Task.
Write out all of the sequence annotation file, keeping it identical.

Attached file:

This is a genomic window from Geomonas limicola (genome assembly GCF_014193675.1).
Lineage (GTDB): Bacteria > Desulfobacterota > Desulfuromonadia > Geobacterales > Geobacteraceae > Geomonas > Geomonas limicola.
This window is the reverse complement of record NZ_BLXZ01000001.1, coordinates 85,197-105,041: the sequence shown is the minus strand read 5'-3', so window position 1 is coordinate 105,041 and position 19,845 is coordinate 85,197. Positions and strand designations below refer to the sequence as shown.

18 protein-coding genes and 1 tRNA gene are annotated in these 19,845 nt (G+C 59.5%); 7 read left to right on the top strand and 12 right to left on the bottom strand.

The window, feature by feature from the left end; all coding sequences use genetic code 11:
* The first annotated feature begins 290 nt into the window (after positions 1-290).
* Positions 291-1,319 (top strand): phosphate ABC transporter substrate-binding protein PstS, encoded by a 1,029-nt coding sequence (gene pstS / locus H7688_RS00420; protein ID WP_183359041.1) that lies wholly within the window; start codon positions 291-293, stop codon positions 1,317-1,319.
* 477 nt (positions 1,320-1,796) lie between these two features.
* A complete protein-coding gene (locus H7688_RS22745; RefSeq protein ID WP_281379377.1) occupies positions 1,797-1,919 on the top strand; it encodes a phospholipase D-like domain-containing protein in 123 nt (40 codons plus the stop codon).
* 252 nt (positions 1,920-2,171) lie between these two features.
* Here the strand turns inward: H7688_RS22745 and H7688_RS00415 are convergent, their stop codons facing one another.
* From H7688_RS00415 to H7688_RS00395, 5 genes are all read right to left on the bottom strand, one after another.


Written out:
This is a genomic window from Geomonas limicola (genome assembly GCF_014193675.1).
Lineage (GTDB): Bacteria > Desulfobacterota > Desulfuromonadia > Geobacterales > Geobacteraceae > Geomonas > Geomonas limicola.
This window is the reverse complement of record NZ_BLXZ01000001.1, coordinates 85,197-105,041: the sequence shown is the minus strand read 5'-3', so window position 1 is coordinate 105,041 and position 19,845 is coordinate 85,197. Positions and strand designations below refer to the sequence as shown.

18 protein-coding genes and 1 tRNA gene are annotated in these 19,845 nt (G+C 59.5%); 7 read left to right on the top strand and 12 right to left on the bottom strand.

The window, feature by feature from the left end; all coding sequences use genetic code 11:
* The first annotated feature begins 290 nt into the window (after positions 1-290).
* Positions 291-1,319 (top strand): phosphate ABC transporter substrate-binding protein PstS, encoded by a 1,029-nt coding sequence (gene pstS / locus H7688_RS00420; protein ID WP_183359041.1) that lies wholly within the window; start codon positions 291-293, stop codon positions 1,317-1,319.
* 477 nt (positions 1,320-1,796) lie between these two features.
* A complete protein-coding gene (locus H7688_RS22745; RefSeq protein ID WP_281379377.1) occupies positions 1,797-1,919 on the top strand; it encodes a phospholipase D-like domain-containing protein in 123 nt (40 codons plus the stop codon).
* 252 nt (positions 1,920-2,171) lie between these two features.
* Here the strand turns inward: H7688_RS22745 and H7688_RS00415 are convergent, their stop codons facing one another.
* From H7688_RS00415 to H7688_RS00395, 5 genes are all read right to left on the bottom strand, one after another.